Thursday, July 26, 2012

Oakland School closures: A Day of Tears and Joy

by Robe Rooke former President of Maxwell Park Elementary PTA

A small emotional moment can sometimes capture all the important stuff, where grey facts and figures can sometimes simply confuse.

It was the 8th of June. It was the day of our closing school's Yearbook Celebration. The day our school Yearbook was handed to the students at Ily and Havana's school.

As a blue collar worker I am rarely called Mr. Rooke. But on this day I probably heard this formality fifty times or more. Some of the younger kids thanked me for the Yearbook while speeding past on their way to play, some fourth and fifth graders stopped and waited to get my attention and then thanked me.

The journey to that day started six months earlier with the decision by the Oakland school board to close our school, along with three other schools with African American student majorities. Our school's PTA was launched after this decree with the hope that, as parents, we could collectively help our children through the emotional turbulence of the final months of our school.

I felt a yearbook would be something concrete for our school community to organize around, something through which we could express our defiance at the closure and our joy for both our school and our school community.

Maxwell Park had served as our neighborhood school since 1924. In the 60s, with Oakland's booming economy, the neighborhood and the school became racially integrated. But as the 70s set in, America's deep-riven racism unfolded and the white population completely abandoned the school. And this, in the final analysis, is why the school was eventually closed. In August the school building will reopen housing a bilingual-emersion school, transforming the African American student population of the school from 70% to 10%. Essentially our school got gentrified. As parents, we saw this coming, but in the end there was little we could do to stop this process unfolding.

So I pledged about four months of my life to producing the yearbook. A yearbook that would potentially help our students understand that their displacement was not their fault, that our school was a good school and that it was a mistake to tear up our schools' history and roots. A book they would treasure for the future.

On the day of our Yearbook celebration, the children were totally hyped up. In previous months they had walked in our Walkathon to raise money for it, they had each had their class pictures taken, five student's graphics were used for the yearbook's cover (below), 
three fifth graders' essays on what the school meant to them had been picked to open the yearbook,  and dozens more students contributed to the contents of the Yearbook.

In the Yearbook we'd honored our veteran teachers and staff, all African American women. One of whom was awarded elementary school Teacher of the Year in Oakland for this year. The 3rd graders who won our city's Oratorical (spoken word) contest were celebrated. Letters to Jackie Robinson shone a light on how our children view racism and second graders wrote about their Oakland, about hearing fast cars and gunshots and police sirens along with going to the movies and wanting more toys.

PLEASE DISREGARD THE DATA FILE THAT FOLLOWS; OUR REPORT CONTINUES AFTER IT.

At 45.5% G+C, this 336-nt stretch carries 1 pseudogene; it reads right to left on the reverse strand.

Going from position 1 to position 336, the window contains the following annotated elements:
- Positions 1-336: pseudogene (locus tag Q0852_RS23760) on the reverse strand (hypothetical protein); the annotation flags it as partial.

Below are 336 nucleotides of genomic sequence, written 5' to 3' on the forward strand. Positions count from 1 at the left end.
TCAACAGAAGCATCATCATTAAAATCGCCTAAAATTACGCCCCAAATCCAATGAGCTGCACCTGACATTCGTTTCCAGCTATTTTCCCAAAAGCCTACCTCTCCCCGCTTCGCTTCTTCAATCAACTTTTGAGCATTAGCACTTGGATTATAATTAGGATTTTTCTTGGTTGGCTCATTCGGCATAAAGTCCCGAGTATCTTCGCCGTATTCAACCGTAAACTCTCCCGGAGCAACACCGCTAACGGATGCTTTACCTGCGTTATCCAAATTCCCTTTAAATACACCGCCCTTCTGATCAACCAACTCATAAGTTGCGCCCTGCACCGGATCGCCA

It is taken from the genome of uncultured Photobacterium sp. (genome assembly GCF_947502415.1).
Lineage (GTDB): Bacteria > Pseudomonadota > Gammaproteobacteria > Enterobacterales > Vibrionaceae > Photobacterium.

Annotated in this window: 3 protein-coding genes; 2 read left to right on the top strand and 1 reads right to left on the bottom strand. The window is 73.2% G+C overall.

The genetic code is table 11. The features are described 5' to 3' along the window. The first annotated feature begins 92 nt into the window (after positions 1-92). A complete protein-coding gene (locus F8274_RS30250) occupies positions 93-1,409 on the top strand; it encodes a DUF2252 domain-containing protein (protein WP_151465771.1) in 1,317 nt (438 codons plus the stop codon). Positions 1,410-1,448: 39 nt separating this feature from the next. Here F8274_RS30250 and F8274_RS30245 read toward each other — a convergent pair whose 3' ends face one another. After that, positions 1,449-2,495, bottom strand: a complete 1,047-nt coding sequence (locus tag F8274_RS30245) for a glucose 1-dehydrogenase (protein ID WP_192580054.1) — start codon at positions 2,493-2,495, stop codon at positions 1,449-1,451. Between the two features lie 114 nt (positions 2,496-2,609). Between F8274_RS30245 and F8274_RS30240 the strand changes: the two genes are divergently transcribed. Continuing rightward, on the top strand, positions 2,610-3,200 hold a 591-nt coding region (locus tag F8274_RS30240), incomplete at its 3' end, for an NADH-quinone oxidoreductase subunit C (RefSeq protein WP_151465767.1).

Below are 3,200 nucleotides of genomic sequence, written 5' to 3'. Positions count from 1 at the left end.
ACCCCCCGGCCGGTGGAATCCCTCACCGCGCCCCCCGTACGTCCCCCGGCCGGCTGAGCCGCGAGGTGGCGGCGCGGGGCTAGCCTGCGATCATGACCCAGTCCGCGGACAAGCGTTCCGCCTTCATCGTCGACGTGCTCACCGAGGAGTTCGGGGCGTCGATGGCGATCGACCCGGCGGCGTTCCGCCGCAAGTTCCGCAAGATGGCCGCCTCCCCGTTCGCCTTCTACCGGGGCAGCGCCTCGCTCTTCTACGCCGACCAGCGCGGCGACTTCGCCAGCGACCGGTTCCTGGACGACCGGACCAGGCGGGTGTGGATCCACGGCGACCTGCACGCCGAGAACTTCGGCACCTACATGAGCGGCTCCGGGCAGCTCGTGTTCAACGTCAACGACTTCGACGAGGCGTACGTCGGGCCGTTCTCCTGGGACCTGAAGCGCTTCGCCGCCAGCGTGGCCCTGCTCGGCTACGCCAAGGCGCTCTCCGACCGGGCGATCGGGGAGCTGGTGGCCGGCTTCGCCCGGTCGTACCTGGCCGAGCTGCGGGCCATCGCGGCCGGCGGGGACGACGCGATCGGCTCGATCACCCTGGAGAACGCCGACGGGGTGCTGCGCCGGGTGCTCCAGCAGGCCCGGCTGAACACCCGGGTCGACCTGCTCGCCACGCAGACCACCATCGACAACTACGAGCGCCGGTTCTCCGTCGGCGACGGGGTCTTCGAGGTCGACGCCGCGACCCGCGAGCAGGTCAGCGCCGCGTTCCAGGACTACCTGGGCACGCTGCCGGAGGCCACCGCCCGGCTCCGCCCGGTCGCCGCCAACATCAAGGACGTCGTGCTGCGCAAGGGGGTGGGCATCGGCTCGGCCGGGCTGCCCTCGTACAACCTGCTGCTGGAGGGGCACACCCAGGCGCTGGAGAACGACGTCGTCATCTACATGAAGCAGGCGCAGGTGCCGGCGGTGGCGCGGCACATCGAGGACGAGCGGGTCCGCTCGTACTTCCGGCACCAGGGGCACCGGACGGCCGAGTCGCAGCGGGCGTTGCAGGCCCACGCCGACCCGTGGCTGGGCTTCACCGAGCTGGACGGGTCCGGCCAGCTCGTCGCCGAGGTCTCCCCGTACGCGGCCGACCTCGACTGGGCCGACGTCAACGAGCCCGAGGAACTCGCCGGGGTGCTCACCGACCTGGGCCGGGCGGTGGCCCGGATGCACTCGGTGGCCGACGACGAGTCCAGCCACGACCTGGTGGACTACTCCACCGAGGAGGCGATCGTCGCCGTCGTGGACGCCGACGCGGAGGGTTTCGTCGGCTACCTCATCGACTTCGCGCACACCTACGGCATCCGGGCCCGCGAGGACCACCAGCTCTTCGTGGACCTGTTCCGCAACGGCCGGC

But one moment still resonates with me from that Yearbook celebration in June.

Ms. Leslie, a twenty-something mom of two, and I were on the playground. I was looking for a couple of girls that would perform a hand-clapping song that was in the Yearbook and another child to read something else out of the Yearbook at the assembly. Leslie suggested a couple of fifth graders to perform and pointed out a small African American boy to read at the celebration.  

The kids were all excited to be a part of the assembly. I also noticed the older girls tease the boy that he was too young, saying to me, "he's a first grader! Really, he's a first grader!" Despite his height, it turns out he was a fourth grader and did a brilliant job at the ceremony. But the moment that moved me came later.

After the slideshow of our Yearbook, our veteran teachers took the mic to speak. One was Ms. Pitts who taught at Maxwell Park for 17 years. She was immensely popular with our students. As she spoke, her tears wove through her speech. The bubbly, excitedness of our elementary students slowly hushed until the entire hall was utterly silent and captivated. Ms. Pitts spoke of her family and how they'd joked to her that Maxwell Park School was her actual first family. Even the Kindergartners who'd been sitting on the floor for forty minutes had stopped fidgeting.

And then I watched at my side, the small boy who had read from the Yearbook had tears streaming down his cheeks as he quietly cried. 

And in the row ahead of him were the two girls that had teased him on the playground. I noticed as one of the girls turned and saw him crying. She then turned a second time, reached out her hand to his, held his hand and looked into his eyes and asked him if he was going to be okay. He thanked her and said he gestured he was fine.

It was a small moment. But the most important moment for me that day. It summed up all the heartache and all the love. It reminded me that the politics of today, of money and brute force, will be rejected by the next generation. It signaled the wonderful hope for the future that is embedded in our children.

I am so glad Ilyana and Havana got the chance to go to Maxwell Park Elementary School and that I got the chance to get to know such wonderful parents, teachers and children.

Eventually we will win the future our children deserve.

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